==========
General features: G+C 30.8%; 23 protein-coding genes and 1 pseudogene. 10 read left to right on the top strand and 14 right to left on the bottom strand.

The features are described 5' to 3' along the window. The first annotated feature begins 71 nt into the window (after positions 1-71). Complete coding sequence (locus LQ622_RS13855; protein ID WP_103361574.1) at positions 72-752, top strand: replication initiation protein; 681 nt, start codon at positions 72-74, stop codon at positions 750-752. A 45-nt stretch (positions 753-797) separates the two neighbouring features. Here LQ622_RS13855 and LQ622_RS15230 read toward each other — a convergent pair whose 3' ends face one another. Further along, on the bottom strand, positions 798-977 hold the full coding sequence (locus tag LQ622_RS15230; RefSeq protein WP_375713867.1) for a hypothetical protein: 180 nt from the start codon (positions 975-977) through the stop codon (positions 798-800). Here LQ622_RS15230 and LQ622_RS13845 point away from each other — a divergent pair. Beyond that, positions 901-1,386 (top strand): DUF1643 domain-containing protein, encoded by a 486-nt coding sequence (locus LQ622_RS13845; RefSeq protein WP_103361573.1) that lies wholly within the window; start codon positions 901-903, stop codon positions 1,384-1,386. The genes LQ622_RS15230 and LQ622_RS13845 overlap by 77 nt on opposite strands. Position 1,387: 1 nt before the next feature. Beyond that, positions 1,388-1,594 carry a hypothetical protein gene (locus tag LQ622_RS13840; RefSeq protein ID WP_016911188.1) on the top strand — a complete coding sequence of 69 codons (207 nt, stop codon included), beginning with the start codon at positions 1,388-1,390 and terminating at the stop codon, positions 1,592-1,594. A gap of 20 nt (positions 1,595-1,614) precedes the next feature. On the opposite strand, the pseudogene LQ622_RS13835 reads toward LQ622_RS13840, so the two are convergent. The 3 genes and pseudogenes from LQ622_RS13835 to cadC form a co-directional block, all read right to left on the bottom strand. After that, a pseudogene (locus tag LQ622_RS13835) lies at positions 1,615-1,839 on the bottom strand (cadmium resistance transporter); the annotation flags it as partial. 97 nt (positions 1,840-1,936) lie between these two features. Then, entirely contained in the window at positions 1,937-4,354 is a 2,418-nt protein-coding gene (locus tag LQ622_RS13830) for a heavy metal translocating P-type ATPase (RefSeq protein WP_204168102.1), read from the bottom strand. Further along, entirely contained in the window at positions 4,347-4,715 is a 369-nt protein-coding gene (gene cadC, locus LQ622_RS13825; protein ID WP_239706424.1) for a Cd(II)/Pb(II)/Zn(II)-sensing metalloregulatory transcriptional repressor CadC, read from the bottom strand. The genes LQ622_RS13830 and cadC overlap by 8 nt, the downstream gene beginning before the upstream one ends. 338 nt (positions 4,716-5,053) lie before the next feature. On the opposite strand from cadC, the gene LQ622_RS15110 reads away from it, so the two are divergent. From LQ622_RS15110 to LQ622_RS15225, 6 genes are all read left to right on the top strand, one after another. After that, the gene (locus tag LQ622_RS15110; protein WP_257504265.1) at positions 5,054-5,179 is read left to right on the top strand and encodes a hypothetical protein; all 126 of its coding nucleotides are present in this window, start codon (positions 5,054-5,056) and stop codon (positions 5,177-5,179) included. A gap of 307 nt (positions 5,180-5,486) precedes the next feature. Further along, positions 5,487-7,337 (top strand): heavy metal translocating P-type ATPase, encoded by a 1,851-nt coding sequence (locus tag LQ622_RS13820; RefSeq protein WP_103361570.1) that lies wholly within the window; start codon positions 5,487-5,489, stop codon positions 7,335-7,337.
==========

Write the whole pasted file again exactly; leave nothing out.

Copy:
General features: G+C 30.8%; 23 protein-coding genes and 1 pseudogene. 10 read left to right on the top strand and 14 right to left on the bottom strand.

The features are described 5' to 3' along the window. The first annotated feature begins 71 nt into the window (after positions 1-71). Complete coding sequence (locus LQ622_RS13855; protein ID WP_103361574.1) at positions 72-752, top strand: replication initiation protein; 681 nt, start codon at positions 72-74, stop codon at positions 750-752. A 45-nt stretch (positions 753-797) separates the two neighbouring features. Here LQ622_RS13855 and LQ622_RS15230 read toward each other — a convergent pair whose 3' ends face one another. Further along, on the bottom strand, positions 798-977 hold the full coding sequence (locus tag LQ622_RS15230; RefSeq protein WP_375713867.1) for a hypothetical protein: 180 nt from the start codon (positions 975-977) through the stop codon (positions 798-800). Here LQ622_RS15230 and LQ622_RS13845 point away from each other — a divergent pair. Beyond that, positions 901-1,386 (top strand): DUF1643 domain-containing protein, encoded by a 486-nt coding sequence (locus LQ622_RS13845; RefSeq protein WP_103361573.1) that lies wholly within the window; start codon positions 901-903, stop codon positions 1,384-1,386. The genes LQ622_RS15230 and LQ622_RS13845 overlap by 77 nt on opposite strands. Position 1,387: 1 nt before the next feature. Beyond that, positions 1,388-1,594 carry a hypothetical protein gene (locus tag LQ622_RS13840; RefSeq protein ID WP_016911188.1) on the top strand — a complete coding sequence of 69 codons (207 nt, stop codon included), beginning with the start codon at positions 1,388-1,390 and terminating at the stop codon, positions 1,592-1,594. A gap of 20 nt (positions 1,595-1,614) precedes the next feature. On the opposite strand, the pseudogene LQ622_RS13835 reads toward LQ622_RS13840, so the two are convergent. The 3 genes and pseudogenes from LQ622_RS13835 to cadC form a co-directional block, all read right to left on the bottom strand. After that, a pseudogene (locus tag LQ622_RS13835) lies at positions 1,615-1,839 on the bottom strand (cadmium resistance transporter); the annotation flags it as partial. 97 nt (positions 1,840-1,936) lie between these two features. Then, entirely contained in the window at positions 1,937-4,354 is a 2,418-nt protein-coding gene (locus tag LQ622_RS13830) for a heavy metal translocating P-type ATPase (RefSeq protein WP_204168102.1), read from the bottom strand. Further along, entirely contained in the window at positions 4,347-4,715 is a 369-nt protein-coding gene (gene cadC, locus LQ622_RS13825; protein ID WP_239706424.1) for a Cd(II)/Pb(II)/Zn(II)-sensing metalloregulatory transcriptional repressor CadC, read from the bottom strand. The genes LQ622_RS13830 and cadC overlap by 8 nt, the downstream gene beginning before the upstream one ends. 338 nt (positions 4,716-5,053) lie before the next feature. On the opposite strand from cadC, the gene LQ622_RS15110 reads away from it, so the two are divergent. From LQ622_RS15110 to LQ622_RS15225, 6 genes are all read left to right on the top strand, one after another. After that, the gene (locus tag LQ622_RS15110; protein WP_257504265.1) at positions 5,054-5,179 is read left to right on the top strand and encodes a hypothetical protein; all 126 of its coding nucleotides are present in this window, start codon (positions 5,054-5,056) and stop codon (positions 5,177-5,179) included. A gap of 307 nt (positions 5,180-5,486) precedes the next feature. Further along, positions 5,487-7,337 (top strand): heavy metal translocating P-type ATPase, encoded by a 1,851-nt coding sequence (locus tag LQ622_RS13820; RefSeq protein WP_103361570.1) that lies wholly within the window; start codon positions 5,487-5,489, stop codon positions 7,335-7,337.